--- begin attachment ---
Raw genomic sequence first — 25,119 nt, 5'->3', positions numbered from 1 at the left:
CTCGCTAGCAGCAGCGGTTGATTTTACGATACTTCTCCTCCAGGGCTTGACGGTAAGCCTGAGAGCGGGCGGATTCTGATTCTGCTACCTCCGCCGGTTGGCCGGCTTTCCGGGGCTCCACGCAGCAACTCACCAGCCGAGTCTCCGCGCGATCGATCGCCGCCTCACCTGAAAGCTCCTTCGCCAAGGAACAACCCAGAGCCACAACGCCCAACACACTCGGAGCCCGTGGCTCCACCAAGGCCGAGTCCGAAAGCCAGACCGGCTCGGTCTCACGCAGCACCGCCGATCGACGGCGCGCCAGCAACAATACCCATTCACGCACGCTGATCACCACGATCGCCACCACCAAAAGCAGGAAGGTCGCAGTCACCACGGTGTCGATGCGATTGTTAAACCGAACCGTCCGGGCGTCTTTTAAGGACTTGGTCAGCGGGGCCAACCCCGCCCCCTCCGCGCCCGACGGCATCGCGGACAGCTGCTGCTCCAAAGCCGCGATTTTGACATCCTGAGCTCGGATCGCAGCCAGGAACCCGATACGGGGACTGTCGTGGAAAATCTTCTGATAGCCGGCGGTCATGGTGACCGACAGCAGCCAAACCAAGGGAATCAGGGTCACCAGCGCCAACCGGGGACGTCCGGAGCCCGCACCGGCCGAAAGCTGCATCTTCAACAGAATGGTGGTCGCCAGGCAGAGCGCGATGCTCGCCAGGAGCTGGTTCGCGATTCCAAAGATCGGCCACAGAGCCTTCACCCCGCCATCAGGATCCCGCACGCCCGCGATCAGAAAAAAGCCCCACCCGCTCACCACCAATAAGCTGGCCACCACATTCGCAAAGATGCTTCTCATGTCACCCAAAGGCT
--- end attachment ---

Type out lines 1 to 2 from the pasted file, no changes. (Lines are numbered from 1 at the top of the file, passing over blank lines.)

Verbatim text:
Raw genomic sequence first — 25,119 nt, 5'->3', positions numbered from 1 at the left:
CTCGCTAGCAGCAGCGGTTGATTTTACGATACTTCTCCTCCAGGGCTTGACGGTAAGCCTGAGAGCGGGCGGATTCTGATTCTGCTACCTCCGCCGGTTGGCCGGCTTTCCGGGGCTCCACGCAGCAACTCACCAGCCGAGTCTCCGCGCGATCGATCGCCGCCTCACCTGAAAGCTCCTTCGCCAAGGAACAACCCAGAGCCACAACGCCCAACACACTCGGAGCCCGTGGCTCCACCAAGGCCGAGTCCGAAAGCCAGACCGGCTCGGTCTCACGCAGCACCGCCGATCGACGGCGCGCCAGCAACAATACCCATTCACGCACGCTGATCACCACGATCGCCACCACCAAAAGCAGGAAGGTCGCAGTCACCACGGTGTCGATGCGATTGTTAAACCGAACCGTCCGGGCGTCTTTTAAGGACTTGGTCAGCGGGGCCAACCCCGCCCCCTCCGCGCCCGACGGCATCGCGGACAGCTGCTGCTCCAAAGCCGCGATTTTGACATCCTGAGCTCGGATCGCAGCCAGGAACCCGATACGGGGACTGTCGTGGAAAATCTTCTGATAGCCGGCGGTCATGGTGACCGACAGCAGCCAAACCAAGGGAATCAGGGTCACCAGCGCCAACCGGGGACGTCCGGAGCCCGCACCGGCCGAAAGCTGCATCTTCAACAGAATGGTGGTCGCCAGGCAGAGCGCGATGCTCGCCAGGAGCTGGTTCGCGATTCCAAAGATCGGCCACAGAGCCTTCACCCCGCCATCAGGATCCCGCACGCCCGCGATCAGAAAAAAGCCCCACCCGCTCACCACCAATAAGCTGGCCACCACATTCGCAAAGATGCTTCTCATGTCACCCAAAGGCT